It is billed as probably the toughest event on the planet.
Tough Mudder events are typically 10 to 12 mile obstacle courses designed by British Special Forces to test athletes’ all-around strength, stamina, mental grit and camaraderie.
Michael Parker was approached about joining Sudden Impact, a team of competitors from Newlands, in January.
Up until that point, he admitted he knew little about Tough Mudder.
“When I researched it, it sounded amazing, right up my alley,” the 29-year-old Langley man said.
“I have always been more about seeing what you can achieve, what your body can overcome.”
Parker grew up in Langley, living first in Walnut Grove and then moving to Brookswood when he was eight.
He played as many sports as he could —mainly baseball, basketball and hockey — but after graduating from high school at Abbotsford’s St. John Brebeuf, the opportunity to do team sports was over, so Parker switched to things like squash, and running and general fitness.
And this weekend, Parker will be in Englishtown, N.J. taking part in the second annual World’s Toughest Mudder Competition.
To qualify for worlds, participants must finish within the top five per cent of their age group at another Tough Mudder event. Parker did so in his first attempt, at an event held in Whistler in June.
At the event, Parker remembers thinking he was approaching the finish line — the competitors had been told it was 10 miles and they could hear what they thought was the end — only to realize it was a hoax and there was still more to go.
“You hear all the noise and think you are done, but then the hard stuff came,” he said.
Part of the course included climbing monkey bars over water, ‘arctic enemas’, and even getting zapped with 10,000 volts.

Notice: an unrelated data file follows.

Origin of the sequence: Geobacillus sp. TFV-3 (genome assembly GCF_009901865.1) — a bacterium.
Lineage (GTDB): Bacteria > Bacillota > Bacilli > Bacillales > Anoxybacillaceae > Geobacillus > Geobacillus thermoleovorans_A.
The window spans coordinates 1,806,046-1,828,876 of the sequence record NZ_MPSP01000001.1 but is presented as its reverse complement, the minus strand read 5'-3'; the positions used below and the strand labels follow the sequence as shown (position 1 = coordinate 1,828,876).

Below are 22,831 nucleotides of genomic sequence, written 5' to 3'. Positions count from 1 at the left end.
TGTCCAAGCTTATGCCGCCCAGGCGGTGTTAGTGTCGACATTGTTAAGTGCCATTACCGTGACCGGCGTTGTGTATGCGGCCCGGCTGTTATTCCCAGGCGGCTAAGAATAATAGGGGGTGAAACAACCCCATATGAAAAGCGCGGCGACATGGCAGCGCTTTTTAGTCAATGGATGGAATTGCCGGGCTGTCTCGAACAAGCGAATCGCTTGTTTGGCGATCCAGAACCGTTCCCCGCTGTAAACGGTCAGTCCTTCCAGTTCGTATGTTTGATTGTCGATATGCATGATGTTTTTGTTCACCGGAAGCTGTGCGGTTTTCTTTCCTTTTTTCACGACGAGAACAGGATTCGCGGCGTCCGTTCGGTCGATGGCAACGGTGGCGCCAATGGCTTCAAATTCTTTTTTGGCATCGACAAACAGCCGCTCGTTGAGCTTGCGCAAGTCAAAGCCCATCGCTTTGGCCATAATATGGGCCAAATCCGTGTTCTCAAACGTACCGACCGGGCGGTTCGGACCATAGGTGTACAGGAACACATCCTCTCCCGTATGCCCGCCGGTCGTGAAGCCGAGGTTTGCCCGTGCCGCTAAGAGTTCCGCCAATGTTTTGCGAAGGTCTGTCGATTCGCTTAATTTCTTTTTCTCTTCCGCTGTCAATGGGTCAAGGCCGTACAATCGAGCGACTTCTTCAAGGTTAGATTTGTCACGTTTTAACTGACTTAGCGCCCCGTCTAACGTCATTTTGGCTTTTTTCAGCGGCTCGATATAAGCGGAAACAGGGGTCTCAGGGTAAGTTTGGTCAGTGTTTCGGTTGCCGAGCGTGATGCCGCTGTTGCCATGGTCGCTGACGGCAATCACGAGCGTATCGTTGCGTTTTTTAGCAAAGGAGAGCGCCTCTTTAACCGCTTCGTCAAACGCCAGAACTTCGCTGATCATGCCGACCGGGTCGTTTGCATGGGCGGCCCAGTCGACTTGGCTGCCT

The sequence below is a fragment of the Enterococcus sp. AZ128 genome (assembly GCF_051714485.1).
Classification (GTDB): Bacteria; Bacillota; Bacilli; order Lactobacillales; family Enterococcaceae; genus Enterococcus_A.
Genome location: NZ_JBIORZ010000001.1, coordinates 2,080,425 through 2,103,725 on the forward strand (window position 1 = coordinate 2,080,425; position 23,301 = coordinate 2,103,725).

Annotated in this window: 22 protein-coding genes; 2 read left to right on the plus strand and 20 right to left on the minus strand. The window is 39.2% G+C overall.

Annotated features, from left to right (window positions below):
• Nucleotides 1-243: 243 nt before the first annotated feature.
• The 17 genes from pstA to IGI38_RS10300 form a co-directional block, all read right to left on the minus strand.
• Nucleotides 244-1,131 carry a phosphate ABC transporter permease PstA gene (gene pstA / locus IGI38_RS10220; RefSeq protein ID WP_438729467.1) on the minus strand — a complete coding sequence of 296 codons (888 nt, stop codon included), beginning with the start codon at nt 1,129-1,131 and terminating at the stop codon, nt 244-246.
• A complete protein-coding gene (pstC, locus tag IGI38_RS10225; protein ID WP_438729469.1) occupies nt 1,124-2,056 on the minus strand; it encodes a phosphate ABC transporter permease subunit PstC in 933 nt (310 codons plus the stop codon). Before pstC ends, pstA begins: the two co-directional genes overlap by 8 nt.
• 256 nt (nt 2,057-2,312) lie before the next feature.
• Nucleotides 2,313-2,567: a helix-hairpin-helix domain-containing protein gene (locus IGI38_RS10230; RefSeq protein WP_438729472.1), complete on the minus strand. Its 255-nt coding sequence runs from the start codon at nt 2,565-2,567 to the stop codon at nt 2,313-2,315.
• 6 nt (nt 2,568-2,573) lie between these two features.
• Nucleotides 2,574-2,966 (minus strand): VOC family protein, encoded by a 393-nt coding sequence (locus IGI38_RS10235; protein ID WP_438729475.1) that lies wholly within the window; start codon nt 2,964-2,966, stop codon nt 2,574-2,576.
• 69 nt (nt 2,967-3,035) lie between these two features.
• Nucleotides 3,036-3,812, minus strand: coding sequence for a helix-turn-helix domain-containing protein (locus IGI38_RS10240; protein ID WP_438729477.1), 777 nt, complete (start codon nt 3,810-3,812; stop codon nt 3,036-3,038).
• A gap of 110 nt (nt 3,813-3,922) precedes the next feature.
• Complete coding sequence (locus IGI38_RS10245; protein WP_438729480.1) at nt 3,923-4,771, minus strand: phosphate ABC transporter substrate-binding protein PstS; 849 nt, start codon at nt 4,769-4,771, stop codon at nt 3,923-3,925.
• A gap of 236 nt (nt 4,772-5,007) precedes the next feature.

All of that makes it more than just a race.
“It is more of a mental challenge to overcome that fear almost,” Parker said.
“I am not very competitive in a race but if you throw some obstacles in there that maybe the top runners won’t be able to do quickly, it evens the playing field a little bit.”
Having moved back to Langley after graduating from UBC — where he studied psychology — and traveling through southeast Asia, Parker works in Surrey at Options Community Services, doing outreach work at an alternative school.
Since qualifying for worlds back in June, Parker has been spending about 10 hours a week training for the New Jersey event.
At worlds, competitors have 24 hours to complete as many laps as they can. They are allowed to take breaks for food and rest in tents set up for them, but only after the completion of a lap.
Parker has been preparing for the expected cold weather that mid-November brings to the area.
Some of his tactics include going for runs in wetsuits, dunking himself in the ocean, taking cold baths and playing squash with ankle weights and weight vests, among other things.
“It is crazy stuff,” he admitted. “I look ridiculous.”
Parker said he has a nervous excitement for worlds.
His parents, and his fiancée will be attending.
Parker also thanked the staff at Newlands Golf Course, as they held a series of fundraisers to cover the cost of the registration fees.
Another member of the Sudden Impact team, Emily Kydd, had qualified for the worlds as well in Whistler. But a injury is preventing her from attending.